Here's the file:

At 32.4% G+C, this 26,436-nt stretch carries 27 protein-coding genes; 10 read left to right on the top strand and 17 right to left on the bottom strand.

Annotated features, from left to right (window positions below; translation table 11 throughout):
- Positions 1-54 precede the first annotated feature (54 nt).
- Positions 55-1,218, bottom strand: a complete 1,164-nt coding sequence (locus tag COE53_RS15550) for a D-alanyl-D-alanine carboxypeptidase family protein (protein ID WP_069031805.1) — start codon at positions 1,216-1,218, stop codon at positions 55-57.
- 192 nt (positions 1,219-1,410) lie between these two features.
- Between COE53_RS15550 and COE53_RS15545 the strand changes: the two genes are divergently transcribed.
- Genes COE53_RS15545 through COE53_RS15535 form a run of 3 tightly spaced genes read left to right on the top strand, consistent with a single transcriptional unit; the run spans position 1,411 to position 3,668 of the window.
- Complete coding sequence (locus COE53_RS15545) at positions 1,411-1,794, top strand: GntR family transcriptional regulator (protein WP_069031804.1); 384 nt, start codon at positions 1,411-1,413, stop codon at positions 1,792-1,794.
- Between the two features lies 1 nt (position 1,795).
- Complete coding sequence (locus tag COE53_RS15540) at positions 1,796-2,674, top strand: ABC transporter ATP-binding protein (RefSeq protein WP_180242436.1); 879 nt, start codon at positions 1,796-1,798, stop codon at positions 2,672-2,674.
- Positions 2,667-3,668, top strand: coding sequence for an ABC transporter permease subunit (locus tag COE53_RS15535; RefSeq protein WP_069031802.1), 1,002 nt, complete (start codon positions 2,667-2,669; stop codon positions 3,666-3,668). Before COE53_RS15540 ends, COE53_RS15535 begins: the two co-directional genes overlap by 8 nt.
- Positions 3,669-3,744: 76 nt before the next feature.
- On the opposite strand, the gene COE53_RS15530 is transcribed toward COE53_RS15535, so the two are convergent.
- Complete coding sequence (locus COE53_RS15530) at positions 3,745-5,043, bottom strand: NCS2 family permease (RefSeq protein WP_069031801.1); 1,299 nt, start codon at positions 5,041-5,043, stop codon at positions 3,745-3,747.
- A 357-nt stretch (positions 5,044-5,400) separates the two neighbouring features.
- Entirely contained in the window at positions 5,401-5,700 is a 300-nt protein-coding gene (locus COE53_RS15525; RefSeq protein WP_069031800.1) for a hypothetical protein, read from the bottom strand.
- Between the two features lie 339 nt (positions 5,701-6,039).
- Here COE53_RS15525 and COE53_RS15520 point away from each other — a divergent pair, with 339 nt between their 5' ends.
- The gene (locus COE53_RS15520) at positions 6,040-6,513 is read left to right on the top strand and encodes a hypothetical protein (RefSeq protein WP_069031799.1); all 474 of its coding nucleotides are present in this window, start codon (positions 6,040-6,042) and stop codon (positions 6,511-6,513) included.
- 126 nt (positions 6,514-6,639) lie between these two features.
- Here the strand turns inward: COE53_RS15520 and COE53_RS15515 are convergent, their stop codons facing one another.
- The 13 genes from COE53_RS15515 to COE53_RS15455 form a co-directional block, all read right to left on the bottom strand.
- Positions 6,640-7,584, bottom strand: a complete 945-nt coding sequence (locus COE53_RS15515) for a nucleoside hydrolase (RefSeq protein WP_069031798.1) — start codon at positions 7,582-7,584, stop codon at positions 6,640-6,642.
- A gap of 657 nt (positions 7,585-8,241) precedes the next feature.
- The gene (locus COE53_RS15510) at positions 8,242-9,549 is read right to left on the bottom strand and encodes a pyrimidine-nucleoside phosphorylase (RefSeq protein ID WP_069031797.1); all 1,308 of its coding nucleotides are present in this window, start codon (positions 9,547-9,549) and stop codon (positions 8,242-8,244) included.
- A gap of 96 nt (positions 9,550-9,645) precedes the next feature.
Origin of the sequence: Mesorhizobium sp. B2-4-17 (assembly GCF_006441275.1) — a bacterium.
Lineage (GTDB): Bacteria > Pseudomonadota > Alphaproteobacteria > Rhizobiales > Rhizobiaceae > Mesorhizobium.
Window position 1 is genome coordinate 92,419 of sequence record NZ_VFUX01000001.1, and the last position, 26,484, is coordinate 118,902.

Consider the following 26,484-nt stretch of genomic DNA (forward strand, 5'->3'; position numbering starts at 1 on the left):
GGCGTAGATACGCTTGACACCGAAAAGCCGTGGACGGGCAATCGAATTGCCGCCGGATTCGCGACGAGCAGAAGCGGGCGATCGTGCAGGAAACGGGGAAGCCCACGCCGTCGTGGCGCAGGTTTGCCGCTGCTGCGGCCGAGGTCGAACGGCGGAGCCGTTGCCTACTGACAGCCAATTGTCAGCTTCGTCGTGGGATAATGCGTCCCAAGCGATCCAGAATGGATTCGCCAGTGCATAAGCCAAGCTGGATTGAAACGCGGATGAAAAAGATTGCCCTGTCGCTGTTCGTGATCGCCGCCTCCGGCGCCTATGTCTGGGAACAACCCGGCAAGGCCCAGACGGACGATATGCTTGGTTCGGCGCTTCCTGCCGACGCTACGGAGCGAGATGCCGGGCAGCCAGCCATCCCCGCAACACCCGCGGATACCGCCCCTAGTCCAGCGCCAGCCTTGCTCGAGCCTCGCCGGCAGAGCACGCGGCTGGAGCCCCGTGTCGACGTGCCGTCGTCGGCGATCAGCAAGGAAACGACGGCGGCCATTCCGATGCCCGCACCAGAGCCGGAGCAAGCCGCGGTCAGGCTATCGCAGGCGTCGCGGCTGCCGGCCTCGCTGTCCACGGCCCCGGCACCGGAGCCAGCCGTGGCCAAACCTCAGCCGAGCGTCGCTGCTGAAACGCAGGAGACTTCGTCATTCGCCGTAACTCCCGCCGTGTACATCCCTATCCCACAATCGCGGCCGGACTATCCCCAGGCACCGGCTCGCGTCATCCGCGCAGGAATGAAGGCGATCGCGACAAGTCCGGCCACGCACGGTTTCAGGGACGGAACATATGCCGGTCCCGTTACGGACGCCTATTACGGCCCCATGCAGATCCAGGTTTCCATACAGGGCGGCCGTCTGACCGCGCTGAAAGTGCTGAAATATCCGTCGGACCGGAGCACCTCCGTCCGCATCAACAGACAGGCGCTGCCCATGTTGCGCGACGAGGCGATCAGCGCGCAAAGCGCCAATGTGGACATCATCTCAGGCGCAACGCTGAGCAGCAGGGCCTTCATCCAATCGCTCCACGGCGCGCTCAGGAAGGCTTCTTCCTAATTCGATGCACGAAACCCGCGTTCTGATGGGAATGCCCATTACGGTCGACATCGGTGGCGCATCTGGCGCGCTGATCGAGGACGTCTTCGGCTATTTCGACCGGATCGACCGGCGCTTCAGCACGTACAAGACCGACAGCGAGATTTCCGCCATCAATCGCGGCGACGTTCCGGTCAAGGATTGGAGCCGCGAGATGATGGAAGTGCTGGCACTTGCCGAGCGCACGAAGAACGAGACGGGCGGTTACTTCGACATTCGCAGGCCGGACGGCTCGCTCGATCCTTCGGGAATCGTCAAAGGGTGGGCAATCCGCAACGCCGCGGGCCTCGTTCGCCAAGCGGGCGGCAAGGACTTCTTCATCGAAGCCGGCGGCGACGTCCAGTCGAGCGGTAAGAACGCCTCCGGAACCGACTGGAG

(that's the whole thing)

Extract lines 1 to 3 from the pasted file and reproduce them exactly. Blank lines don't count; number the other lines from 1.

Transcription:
At 32.4% G+C, this 26,436-nt stretch carries 27 protein-coding genes; 10 read left to right on the top strand and 17 right to left on the bottom strand.

Annotated features, from left to right (window positions below; translation table 11 throughout):
- Positions 1-54 precede the first annotated feature (54 nt).